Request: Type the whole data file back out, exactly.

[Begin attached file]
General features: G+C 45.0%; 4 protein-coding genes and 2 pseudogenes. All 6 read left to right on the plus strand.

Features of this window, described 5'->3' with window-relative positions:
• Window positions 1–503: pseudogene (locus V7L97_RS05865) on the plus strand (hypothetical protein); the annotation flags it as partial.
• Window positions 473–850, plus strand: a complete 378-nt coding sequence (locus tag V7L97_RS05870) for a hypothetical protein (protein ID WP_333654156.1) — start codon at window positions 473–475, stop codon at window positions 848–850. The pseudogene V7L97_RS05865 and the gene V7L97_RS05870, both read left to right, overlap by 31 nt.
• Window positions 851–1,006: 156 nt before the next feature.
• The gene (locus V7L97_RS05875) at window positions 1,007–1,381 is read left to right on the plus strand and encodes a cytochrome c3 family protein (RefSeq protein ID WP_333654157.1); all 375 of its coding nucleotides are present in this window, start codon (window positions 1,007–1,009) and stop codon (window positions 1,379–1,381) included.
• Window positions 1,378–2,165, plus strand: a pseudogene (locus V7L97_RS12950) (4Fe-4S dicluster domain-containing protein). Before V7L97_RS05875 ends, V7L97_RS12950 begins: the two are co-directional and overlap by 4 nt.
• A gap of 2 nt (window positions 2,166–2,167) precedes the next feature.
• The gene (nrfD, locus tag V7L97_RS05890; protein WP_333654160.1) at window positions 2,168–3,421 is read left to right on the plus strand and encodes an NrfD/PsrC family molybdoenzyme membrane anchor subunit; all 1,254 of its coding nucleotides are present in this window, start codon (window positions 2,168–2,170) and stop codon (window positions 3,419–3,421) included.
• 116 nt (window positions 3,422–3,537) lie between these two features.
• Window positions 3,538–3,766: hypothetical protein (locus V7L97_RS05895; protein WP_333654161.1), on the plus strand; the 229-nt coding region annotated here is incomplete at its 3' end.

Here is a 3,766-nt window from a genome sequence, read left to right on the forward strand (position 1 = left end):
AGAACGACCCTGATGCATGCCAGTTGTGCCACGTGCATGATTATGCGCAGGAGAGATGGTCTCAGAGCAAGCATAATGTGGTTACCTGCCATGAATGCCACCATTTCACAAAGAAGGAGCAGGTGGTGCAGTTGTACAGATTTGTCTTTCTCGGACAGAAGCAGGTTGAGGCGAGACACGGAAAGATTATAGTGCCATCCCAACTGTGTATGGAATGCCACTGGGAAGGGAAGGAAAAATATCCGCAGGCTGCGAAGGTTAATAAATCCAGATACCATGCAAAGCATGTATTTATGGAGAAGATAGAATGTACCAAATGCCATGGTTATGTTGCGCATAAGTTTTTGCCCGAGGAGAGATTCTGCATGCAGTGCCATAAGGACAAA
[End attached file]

General features: G+C 45.0%; 4 protein-coding genes and 2 pseudogenes. All 6 read left to right on the plus strand.

Features of this window, described 5'->3' with window-relative positions:
• Window positions 1–503: pseudogene (locus V7L97_RS05865) on the plus strand (hypothetical protein); the annotation flags it as partial.
• Window positions 473–850, plus strand: a complete 378-nt coding sequence (locus tag V7L97_RS05870) for a hypothetical protein (protein ID WP_333654156.1) — start codon at window positions 473–475, stop codon at window positions 848–850. The pseudogene V7L97_RS05865 and the gene V7L97_RS05870, both read left to right, overlap by 31 nt.
• Window positions 851–1,006: 156 nt before the next feature.
• The gene (locus V7L97_RS05875) at window positions 1,007–1,381 is read left to right on the plus strand and encodes a cytochrome c3 family protein (RefSeq protein ID WP_333654157.1); all 375 of its coding nucleotides are present in this window, start codon (window positions 1,007–1,009) and stop codon (window positions 1,379–1,381) included.
• Window positions 1,378–2,165, plus strand: a pseudogene (locus V7L97_RS12950) (4Fe-4S dicluster domain-containing protein). Before V7L97_RS05875 ends, V7L97_RS12950 begins: the two are co-directional and overlap by 4 nt.
• A gap of 2 nt (window positions 2,166–2,167) precedes the next feature.
• The gene (nrfD, locus tag V7L97_RS05890; protein WP_333654160.1) at window positions 2,168–3,421 is read left to right on the plus strand and encodes an NrfD/PsrC family molybdoenzyme membrane anchor subunit; all 1,254 of its coding nucleotides are present in this window, start codon (window positions 2,168–2,170) and stop codon (window positions 3,419–3,421) included.
• 116 nt (window positions 3,422–3,537) lie between these two features.
• Window positions 3,538–3,766: hypothetical protein (locus V7L97_RS05895; protein WP_333654161.1), on the plus strand; the 229-nt coding region annotated here is incomplete at its 3' end.

Here is a 3,766-nt window from a genome sequence, read left to right on the forward strand (position 1 = left end):
AGAACGACCCTGATGCATGCCAGTTGTGCCACGTGCATGATTATGCGCAGGAGAGATGGTCTCAGAGCAAGCATAATGTGGTTACCTGCCATGAATGCCACCATTTCACAAAGAAGGAGCAGGTGGTGCAGTTGTACAGATTTGTCTTTCTCGGACAGAAGCAGGTTGAGGCGAGACACGGAAAGATTATAGTGCCATCCCAACTGTGTATGGAATGCCACTGGGAAGGGAAGGAAAAATATCCGCAGGCTGCGAAGGTTAATAAATCCAGATACCATGCAAAGCATGTATTTATGGAGAAGATAGAATGTACCAAATGCCATGGTTATGTTGCGCATAAGTTTTTGCCCGAGGAGAGATTCTGCATGCAGTGCCATAAGGACAAA